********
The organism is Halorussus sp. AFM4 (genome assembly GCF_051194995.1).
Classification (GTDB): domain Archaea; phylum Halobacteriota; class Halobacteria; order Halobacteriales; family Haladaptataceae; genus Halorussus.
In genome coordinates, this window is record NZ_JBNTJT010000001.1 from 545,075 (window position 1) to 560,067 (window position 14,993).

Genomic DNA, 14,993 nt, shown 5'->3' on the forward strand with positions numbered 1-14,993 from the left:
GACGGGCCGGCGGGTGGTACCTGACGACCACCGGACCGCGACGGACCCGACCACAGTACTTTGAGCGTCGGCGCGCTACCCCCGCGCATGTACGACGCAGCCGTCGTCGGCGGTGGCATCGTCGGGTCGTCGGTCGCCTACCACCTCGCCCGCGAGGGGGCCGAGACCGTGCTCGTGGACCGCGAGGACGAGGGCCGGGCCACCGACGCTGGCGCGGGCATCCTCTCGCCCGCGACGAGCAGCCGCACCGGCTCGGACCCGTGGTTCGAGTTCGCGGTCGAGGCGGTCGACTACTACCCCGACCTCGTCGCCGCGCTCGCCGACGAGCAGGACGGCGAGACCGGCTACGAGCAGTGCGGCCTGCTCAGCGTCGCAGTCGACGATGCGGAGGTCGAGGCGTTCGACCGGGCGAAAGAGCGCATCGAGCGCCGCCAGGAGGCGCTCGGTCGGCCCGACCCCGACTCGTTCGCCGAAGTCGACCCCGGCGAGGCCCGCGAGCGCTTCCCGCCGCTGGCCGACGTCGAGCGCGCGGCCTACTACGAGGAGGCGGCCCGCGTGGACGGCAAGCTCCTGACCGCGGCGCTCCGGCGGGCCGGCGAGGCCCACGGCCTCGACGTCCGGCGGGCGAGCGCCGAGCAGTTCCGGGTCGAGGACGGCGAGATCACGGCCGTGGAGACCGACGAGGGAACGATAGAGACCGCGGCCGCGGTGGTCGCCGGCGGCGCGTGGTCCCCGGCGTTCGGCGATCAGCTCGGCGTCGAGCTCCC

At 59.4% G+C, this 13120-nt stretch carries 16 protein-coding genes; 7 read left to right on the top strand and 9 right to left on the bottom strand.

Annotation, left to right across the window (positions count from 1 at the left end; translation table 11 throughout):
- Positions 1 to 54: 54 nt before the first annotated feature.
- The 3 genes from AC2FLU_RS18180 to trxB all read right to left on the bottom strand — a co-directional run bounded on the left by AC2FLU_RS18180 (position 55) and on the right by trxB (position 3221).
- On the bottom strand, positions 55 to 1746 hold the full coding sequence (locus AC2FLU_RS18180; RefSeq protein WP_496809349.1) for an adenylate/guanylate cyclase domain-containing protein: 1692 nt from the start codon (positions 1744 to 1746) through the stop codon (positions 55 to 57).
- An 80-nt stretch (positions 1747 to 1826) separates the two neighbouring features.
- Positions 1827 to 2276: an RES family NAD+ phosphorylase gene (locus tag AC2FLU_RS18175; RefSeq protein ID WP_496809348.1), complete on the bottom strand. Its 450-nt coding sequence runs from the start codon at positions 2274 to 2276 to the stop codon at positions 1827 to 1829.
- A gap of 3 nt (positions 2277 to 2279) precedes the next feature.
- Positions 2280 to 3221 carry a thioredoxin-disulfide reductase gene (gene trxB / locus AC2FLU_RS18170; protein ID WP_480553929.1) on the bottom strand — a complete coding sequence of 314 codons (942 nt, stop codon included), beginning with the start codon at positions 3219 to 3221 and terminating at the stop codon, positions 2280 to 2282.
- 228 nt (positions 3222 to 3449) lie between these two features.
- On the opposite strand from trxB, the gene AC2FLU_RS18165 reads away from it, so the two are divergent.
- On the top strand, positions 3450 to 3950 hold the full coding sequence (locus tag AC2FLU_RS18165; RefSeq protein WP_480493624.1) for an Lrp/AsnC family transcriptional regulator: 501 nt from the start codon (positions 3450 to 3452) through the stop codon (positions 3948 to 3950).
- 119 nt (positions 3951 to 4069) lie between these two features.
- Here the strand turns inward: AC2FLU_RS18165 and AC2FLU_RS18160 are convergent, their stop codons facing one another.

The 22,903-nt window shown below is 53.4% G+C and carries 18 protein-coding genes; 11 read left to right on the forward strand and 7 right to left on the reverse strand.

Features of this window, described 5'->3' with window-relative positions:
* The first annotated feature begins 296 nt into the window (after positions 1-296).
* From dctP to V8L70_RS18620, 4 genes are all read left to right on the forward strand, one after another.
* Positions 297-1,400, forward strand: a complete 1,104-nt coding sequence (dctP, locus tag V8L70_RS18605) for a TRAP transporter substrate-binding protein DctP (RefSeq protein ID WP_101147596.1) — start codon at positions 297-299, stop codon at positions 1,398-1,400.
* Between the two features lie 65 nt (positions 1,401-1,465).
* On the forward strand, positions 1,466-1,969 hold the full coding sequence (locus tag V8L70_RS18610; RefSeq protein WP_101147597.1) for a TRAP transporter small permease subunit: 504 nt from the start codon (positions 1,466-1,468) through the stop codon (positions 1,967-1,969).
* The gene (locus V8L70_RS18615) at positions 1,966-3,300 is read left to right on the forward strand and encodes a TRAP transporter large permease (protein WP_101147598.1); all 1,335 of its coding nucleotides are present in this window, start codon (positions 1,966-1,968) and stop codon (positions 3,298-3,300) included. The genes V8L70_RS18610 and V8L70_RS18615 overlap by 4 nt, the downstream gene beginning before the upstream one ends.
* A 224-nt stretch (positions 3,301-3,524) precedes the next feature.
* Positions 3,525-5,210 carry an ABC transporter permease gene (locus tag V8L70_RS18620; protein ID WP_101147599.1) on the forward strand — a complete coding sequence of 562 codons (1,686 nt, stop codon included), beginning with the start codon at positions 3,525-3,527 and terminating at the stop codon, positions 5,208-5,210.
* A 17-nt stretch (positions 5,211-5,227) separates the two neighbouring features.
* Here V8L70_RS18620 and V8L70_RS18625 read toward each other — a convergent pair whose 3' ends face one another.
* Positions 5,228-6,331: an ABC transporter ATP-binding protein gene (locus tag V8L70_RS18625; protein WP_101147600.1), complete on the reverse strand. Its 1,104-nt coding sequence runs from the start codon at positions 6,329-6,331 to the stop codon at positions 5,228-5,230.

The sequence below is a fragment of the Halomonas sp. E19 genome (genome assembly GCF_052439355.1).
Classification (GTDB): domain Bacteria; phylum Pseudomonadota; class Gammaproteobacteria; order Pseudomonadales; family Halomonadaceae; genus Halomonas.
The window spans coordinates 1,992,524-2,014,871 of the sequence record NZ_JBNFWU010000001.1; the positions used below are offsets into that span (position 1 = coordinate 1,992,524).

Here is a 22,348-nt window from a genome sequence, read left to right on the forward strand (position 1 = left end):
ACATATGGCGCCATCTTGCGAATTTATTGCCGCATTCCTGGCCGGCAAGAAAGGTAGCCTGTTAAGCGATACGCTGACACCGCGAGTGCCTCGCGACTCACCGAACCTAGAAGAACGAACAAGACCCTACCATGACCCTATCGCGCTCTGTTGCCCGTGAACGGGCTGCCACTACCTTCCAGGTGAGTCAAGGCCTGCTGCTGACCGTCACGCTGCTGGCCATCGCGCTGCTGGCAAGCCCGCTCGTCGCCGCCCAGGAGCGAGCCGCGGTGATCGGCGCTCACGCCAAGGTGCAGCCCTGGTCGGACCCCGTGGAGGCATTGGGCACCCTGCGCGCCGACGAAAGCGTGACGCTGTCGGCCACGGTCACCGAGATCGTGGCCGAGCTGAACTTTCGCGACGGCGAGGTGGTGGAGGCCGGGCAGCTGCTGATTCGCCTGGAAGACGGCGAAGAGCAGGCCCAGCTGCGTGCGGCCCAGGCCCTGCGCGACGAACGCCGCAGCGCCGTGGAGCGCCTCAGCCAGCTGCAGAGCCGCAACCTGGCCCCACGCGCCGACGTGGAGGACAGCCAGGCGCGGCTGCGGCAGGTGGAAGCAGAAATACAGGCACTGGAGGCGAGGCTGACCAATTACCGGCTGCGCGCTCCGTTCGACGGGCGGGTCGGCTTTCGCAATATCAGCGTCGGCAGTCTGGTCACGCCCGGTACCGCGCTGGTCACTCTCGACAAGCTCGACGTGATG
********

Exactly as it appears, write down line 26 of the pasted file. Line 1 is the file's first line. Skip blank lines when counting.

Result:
* On the forward strand, positions 1,466-1,969 hold the full coding sequence (locus tag V8L70_RS18610; RefSeq protein WP_101147597.1) for a TRAP transporter small permease subunit: 504 nt from the start codon (positions 1,466-1,468) through the stop codon (positions 1,967-1,969).